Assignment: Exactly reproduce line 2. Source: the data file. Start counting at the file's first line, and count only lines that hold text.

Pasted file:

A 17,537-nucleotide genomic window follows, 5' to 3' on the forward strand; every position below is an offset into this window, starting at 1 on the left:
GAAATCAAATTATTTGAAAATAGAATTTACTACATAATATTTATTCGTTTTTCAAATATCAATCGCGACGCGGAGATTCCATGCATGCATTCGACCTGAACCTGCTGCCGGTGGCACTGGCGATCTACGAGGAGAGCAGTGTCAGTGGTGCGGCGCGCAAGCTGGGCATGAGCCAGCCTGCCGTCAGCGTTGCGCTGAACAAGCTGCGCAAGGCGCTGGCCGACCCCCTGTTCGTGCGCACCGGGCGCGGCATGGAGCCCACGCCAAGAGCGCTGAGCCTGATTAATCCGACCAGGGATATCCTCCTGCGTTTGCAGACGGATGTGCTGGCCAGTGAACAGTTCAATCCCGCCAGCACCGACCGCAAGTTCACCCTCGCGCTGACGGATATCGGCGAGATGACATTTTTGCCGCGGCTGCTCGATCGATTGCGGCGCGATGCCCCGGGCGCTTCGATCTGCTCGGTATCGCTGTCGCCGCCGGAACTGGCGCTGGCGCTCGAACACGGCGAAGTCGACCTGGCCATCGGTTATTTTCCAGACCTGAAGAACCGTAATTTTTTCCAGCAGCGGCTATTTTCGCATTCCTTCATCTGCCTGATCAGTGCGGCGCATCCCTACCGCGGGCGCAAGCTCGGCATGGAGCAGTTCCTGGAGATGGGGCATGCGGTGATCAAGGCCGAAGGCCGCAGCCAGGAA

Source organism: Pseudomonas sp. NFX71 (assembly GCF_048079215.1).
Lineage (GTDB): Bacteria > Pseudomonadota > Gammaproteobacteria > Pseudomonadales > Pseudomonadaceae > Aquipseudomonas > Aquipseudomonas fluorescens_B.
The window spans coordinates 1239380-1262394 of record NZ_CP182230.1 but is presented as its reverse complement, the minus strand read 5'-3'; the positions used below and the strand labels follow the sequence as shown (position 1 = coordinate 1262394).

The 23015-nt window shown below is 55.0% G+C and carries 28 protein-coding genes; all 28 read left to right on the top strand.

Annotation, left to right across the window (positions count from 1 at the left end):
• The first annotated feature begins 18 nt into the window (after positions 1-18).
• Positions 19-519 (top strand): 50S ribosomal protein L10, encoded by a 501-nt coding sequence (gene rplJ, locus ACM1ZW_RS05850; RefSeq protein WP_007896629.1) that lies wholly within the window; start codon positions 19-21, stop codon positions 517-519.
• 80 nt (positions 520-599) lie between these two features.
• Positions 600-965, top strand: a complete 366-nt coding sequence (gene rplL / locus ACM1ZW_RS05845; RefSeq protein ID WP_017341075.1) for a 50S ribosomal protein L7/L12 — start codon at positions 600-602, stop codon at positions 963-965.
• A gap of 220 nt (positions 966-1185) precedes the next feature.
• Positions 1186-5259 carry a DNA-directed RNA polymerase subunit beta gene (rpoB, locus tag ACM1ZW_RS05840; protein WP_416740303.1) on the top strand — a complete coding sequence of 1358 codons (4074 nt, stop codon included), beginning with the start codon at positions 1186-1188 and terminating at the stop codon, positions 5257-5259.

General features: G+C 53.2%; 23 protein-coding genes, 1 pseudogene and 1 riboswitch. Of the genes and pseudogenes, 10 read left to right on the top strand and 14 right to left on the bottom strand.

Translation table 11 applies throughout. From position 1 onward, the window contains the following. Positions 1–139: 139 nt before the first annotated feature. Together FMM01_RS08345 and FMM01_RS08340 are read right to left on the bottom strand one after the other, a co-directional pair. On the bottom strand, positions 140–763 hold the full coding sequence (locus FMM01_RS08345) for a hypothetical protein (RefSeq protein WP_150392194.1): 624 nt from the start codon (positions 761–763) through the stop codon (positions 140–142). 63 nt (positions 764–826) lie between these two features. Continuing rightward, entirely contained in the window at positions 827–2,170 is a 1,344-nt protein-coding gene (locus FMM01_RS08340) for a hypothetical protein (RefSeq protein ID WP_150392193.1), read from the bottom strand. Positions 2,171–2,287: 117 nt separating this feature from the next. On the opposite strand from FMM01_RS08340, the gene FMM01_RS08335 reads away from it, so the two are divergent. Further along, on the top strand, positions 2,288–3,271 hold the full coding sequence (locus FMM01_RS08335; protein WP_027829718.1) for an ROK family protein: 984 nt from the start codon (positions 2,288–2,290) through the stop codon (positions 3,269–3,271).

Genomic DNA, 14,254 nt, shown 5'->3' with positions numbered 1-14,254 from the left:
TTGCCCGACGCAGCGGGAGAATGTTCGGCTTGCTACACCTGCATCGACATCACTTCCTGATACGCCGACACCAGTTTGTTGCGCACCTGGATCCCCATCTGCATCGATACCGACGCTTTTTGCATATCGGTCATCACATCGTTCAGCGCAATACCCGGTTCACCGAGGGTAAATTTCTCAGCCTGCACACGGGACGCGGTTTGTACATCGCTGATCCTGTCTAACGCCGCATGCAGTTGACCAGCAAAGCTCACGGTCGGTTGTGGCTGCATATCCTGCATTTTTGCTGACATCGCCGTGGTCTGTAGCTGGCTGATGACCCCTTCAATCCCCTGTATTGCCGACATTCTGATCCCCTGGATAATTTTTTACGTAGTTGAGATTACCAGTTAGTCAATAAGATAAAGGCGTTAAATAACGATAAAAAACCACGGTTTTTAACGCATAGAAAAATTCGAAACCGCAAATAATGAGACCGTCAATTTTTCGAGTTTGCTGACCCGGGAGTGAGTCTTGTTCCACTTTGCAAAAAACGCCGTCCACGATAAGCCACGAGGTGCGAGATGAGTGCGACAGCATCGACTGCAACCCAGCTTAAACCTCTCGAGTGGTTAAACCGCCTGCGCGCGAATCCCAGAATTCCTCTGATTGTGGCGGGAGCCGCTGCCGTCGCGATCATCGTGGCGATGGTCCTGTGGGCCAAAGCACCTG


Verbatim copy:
GAAATCAAATTATTTGAAAATAGAATTTACTACATAATATTTATTCGTTTTTCAAATATCAATCGCGACGCGGAGATTCCATGCATGCATTCGACCTGAACCTGCTGCCGGTGGCACTGGCGATCTACGAGGAGAGCAGTGTCAGTGGTGCGGCGCGCAAGCTGGGCATGAGCCAGCCTGCCGTCAGCGTTGCGCTGAACAAGCTGCGCAAGGCGCTGGCCGACCCCCTGTTCGTGCGCACCGGGCGCGGCATGGAGCCCACGCCAAGAGCGCTGAGCCTGATTAATCCGACCAGGGATATCCTCCTGCGTTTGCAGACGGATGTGCTGGCCAGTGAACAGTTCAATCCCGCCAGCACCGACCGCAAGTTCACCCTCGCGCTGACGGATATCGGCGAGATGACATTTTTGCCGCGGCTGCTCGATCGATTGCGGCGCGATGCCCCGGGCGCTTCGATCTGCTCGGTATCGCTGTCGCCGCCGGAACTGGCGCTGGCGCTCGAACACGGCGAAGTCGACCTGGCCATCGGTTATTTTCCAGACCTGAAGAACCGTAATTTTTTCCAGCAGCGGCTATTTTCGCATTCCTTCATCTGCCTGATCAGTGCGGCGCATCCCTACCGCGGGCGCAAGCTCGGCATGGAGCAGTTCCTGGAGATGGGGCATGCGGTGATCAAGGCCGAAGGCCGCAGCCAGGAA